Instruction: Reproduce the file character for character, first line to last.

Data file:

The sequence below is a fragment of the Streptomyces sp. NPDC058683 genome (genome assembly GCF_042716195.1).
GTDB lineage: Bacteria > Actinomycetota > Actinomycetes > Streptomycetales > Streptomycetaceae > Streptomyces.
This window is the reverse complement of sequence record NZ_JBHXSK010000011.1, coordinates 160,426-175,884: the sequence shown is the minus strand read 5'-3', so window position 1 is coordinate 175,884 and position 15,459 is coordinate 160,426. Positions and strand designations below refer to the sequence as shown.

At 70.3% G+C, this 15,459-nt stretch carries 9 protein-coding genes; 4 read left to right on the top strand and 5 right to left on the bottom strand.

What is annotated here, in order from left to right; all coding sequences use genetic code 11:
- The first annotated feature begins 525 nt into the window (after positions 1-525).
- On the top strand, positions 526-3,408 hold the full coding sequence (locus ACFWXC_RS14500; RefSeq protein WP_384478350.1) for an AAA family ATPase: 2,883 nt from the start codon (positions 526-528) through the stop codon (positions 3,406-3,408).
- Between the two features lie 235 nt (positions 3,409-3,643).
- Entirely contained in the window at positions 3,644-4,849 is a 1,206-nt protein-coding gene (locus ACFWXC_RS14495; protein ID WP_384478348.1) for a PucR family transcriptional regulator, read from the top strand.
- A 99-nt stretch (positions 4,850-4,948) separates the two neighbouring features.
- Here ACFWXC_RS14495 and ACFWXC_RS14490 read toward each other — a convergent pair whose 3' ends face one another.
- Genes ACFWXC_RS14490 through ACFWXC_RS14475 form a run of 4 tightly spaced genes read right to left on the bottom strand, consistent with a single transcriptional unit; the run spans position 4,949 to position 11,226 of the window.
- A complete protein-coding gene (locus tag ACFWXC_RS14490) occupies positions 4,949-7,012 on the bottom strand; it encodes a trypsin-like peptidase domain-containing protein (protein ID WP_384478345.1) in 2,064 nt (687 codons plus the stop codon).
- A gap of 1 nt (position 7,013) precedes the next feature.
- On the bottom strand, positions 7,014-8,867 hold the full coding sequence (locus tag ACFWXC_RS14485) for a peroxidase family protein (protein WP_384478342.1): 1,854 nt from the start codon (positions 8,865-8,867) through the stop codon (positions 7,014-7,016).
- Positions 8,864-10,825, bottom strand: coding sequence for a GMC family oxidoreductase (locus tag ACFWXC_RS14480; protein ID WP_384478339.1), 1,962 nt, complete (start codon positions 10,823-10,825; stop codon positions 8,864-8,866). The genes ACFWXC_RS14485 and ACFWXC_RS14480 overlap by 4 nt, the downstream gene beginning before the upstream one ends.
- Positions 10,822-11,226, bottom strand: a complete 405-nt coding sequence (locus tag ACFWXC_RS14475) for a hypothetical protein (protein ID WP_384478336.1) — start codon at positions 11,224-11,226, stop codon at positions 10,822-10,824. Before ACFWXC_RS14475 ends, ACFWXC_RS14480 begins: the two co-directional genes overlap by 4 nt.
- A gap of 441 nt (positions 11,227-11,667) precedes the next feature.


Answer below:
The sequence below is a fragment of the Streptomyces sp. NPDC058683 genome (genome assembly GCF_042716195.1).
GTDB lineage: Bacteria > Actinomycetota > Actinomycetes > Streptomycetales > Streptomycetaceae > Streptomyces.
This window is the reverse complement of sequence record NZ_JBHXSK010000011.1, coordinates 160,426-175,884: the sequence shown is the minus strand read 5'-3', so window position 1 is coordinate 175,884 and position 15,459 is coordinate 160,426. Positions and strand designations below refer to the sequence as shown.

At 70.3% G+C, this 15,459-nt stretch carries 9 protein-coding genes; 4 read left to right on the top strand and 5 right to left on the bottom strand.

What is annotated here, in order from left to right; all coding sequences use genetic code 11:
- The first annotated feature begins 525 nt into the window (after positions 1-525).
- On the top strand, positions 526-3,408 hold the full coding sequence (locus ACFWXC_RS14500; RefSeq protein WP_384478350.1) for an AAA family ATPase: 2,883 nt from the start codon (positions 526-528) through the stop codon (positions 3,406-3,408).
- Between the two features lie 235 nt (positions 3,409-3,643).
- Entirely contained in the window at positions 3,644-4,849 is a 1,206-nt protein-coding gene (locus ACFWXC_RS14495; protein ID WP_384478348.1) for a PucR family transcriptional regulator, read from the top strand.
- A 99-nt stretch (positions 4,850-4,948) separates the two neighbouring features.
- Here ACFWXC_RS14495 and ACFWXC_RS14490 read toward each other — a convergent pair whose 3' ends face one another.
- Genes ACFWXC_RS14490 through ACFWXC_RS14475 form a run of 4 tightly spaced genes read right to left on the bottom strand, consistent with a single transcriptional unit; the run spans position 4,949 to position 11,226 of the window.
- A complete protein-coding gene (locus tag ACFWXC_RS14490) occupies positions 4,949-7,012 on the bottom strand; it encodes a trypsin-like peptidase domain-containing protein (protein ID WP_384478345.1) in 2,064 nt (687 codons plus the stop codon).
- A gap of 1 nt (position 7,013) precedes the next feature.
- On the bottom strand, positions 7,014-8,867 hold the full coding sequence (locus tag ACFWXC_RS14485) for a peroxidase family protein (protein WP_384478342.1): 1,854 nt from the start codon (positions 8,865-8,867) through the stop codon (positions 7,014-7,016).
- Positions 8,864-10,825, bottom strand: coding sequence for a GMC family oxidoreductase (locus tag ACFWXC_RS14480; protein ID WP_384478339.1), 1,962 nt, complete (start codon positions 10,823-10,825; stop codon positions 8,864-8,866). The genes ACFWXC_RS14485 and ACFWXC_RS14480 overlap by 4 nt, the downstream gene beginning before the upstream one ends.
- Positions 10,822-11,226, bottom strand: a complete 405-nt coding sequence (locus tag ACFWXC_RS14475) for a hypothetical protein (protein ID WP_384478336.1) — start codon at positions 11,224-11,226, stop codon at positions 10,822-10,824. Before ACFWXC_RS14475 ends, ACFWXC_RS14480 begins: the two co-directional genes overlap by 4 nt.
- A gap of 441 nt (positions 11,227-11,667) precedes the next feature.